Nov 5, 2002 (CIDRAP News) – The Food and Drug Administration (FDA) has updated the licensing for the government's decades-old stockpile of Dryvax smallpox vaccine by approving a new vaccine kit that includes a new diluent and bifurcated needles, according to federal officials.
In a letter to Wyeth Laboratories, the manufacturer, the FDA said it had approved a new 100-dose Dryvax kit containing lyophilized (freeze-dried) vaccine, diluent, a transfer needle, and bifurcated needles. The Oct 25 letter was posted on the FDA's Web site.
Bill Pierce, a spokesman for the Department of Health and Human Services (HHS) in Washington, DC, said the freeze-dried vaccine itself has been licensed since it was made, but supplemental approval was needed because of the new diluent and bifurcated needles. The FDA is approving the vaccine one lot at a time, he said. The Dryvax stockpile contains about 15.4 million doses.
The FDA action reduces the paperwork necessary for use of the vaccine because it will no longer be considered an investigational new drug (IND), Pierce said. IND requirements pertaining to informed consent and patient monitoring govern all treatments that are considered experimental.
The FDA move helps clear the way for the vaccination of US troops who would be deployed to the Middle East if the nation goes ahead with plans to attack Iraq, as well as the possible vaccination of healthcare workers as a precaution against a bioterrorist attack with smallpox. Jerome Hauer, HHS's assistant secretary for public health preparedness, said at a press briefing Oct 4 that HHS would be providing 1 million doses of smallpox vaccine to the Pentagon within a month. A week later, Department of Defense (DoD) officials told the NewYork Times that 350,000 to 500,000 troops would probably be vaccinated because of their likely deployment to the Middle East.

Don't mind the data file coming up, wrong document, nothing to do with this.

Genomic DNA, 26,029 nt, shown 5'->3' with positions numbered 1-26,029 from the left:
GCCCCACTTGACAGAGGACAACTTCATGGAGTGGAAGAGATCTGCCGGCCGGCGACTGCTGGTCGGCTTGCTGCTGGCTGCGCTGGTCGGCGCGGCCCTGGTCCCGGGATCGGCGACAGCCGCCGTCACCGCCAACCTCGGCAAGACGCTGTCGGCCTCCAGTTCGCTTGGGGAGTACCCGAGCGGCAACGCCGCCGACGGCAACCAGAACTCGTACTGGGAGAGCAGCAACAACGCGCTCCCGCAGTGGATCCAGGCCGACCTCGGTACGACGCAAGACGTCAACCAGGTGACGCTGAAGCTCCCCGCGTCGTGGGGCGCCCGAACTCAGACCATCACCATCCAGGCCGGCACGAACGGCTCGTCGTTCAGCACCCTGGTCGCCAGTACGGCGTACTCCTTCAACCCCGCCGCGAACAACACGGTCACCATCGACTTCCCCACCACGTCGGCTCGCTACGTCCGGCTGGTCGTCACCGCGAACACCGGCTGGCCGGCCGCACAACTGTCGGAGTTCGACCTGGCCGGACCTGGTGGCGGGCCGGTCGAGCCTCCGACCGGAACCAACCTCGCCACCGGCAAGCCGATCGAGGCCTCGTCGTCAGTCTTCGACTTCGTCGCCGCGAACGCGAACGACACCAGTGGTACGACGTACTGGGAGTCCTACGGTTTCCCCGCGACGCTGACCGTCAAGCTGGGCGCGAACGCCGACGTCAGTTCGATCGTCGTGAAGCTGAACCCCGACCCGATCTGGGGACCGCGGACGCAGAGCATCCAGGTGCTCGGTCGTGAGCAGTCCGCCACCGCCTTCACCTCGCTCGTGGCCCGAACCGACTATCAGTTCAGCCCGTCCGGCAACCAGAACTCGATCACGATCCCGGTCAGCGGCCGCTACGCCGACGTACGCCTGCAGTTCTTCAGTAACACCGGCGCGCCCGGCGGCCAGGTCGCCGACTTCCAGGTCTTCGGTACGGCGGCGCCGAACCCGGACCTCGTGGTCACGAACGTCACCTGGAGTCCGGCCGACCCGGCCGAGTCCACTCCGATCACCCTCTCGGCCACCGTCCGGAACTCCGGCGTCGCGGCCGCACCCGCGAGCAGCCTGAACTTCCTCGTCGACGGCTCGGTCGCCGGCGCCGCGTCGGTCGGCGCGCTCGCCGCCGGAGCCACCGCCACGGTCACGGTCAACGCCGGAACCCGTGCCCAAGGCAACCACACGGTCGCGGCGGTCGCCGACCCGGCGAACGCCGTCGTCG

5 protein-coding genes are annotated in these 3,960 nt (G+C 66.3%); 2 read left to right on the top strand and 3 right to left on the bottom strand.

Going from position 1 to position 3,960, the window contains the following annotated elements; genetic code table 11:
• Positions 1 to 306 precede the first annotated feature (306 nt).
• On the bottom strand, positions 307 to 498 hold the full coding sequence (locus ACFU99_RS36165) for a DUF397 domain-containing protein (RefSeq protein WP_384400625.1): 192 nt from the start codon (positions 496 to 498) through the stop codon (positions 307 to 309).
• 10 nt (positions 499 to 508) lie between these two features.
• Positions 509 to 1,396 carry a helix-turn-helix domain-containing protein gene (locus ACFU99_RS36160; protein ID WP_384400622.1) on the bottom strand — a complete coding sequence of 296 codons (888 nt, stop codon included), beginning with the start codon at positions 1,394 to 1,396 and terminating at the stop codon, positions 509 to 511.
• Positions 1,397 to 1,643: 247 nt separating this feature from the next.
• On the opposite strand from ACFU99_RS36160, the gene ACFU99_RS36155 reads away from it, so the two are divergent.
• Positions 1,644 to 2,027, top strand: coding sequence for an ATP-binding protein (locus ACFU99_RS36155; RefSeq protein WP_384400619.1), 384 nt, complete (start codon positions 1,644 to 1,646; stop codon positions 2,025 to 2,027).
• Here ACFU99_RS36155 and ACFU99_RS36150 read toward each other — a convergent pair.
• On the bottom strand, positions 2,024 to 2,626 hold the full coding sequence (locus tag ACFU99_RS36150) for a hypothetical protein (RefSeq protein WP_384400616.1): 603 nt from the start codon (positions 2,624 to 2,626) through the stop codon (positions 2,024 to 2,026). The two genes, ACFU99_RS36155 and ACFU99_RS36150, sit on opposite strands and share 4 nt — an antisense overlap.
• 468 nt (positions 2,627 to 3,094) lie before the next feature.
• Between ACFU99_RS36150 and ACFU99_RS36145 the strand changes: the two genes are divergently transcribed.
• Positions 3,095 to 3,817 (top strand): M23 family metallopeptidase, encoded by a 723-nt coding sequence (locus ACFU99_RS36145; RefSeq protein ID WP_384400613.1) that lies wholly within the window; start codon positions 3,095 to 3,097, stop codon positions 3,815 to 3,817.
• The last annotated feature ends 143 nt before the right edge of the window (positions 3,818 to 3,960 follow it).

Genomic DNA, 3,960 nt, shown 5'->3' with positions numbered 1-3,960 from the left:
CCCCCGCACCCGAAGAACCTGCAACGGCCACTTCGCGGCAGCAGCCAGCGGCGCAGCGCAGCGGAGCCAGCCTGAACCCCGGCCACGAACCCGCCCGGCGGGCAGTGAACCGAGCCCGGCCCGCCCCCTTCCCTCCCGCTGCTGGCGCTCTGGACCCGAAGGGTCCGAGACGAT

Hauer told the Washington Post last week that most of the first batch of 1.7 million doses of Dryvax has been promised to the DoD. The remaining 13.7 million doses could be used to vaccinate healthcare workers or respond to a smallpox outbreak, the Post report said.
Pierce said he couldn't reveal exactly how many lots or doses have been approved so far, "except to say that they've started to license the first few lots. It's certainly in the millions" of doses. He declined to say how many doses are going to the Defense Department. He noted that federal health officials at the Oct 4 briefing had predicted that the first lots of Dryvax would be licensed by late October or early November.
While the licensing eliminates much of the paperwork that's required for a clinical trial of an experimental treatment, it does not remove the need for informed consent from those who will be vaccinated, Pierce said. How consent will be obtained is not clear yet, but it will be necessary just as it is for routine adult vaccinations such as for influenza, he said.
The Bush administration is currently considering whether to recommend the vaccination of healthcare workers and the general public in the absence of any smallpox outbreak. The Advisory Committee on Immunization Practices in October recommended the preemptive inoculation of hospital staff members most likely to be exposed to smallpox in the event of an outbreak. The committee estimated that the number could exceed 500,000.
In addition to the stockpile of 15.4 million doses of Dryvax, HHS has 75 million to 85 million doses of old smallpox vaccine made by Aventis Pasteur and has 209 million doses on order from Acambis PLC and Baxter International. Clinical trials have shown that Dryvax can be diluted by 5 to 1 without losing its effectiveness.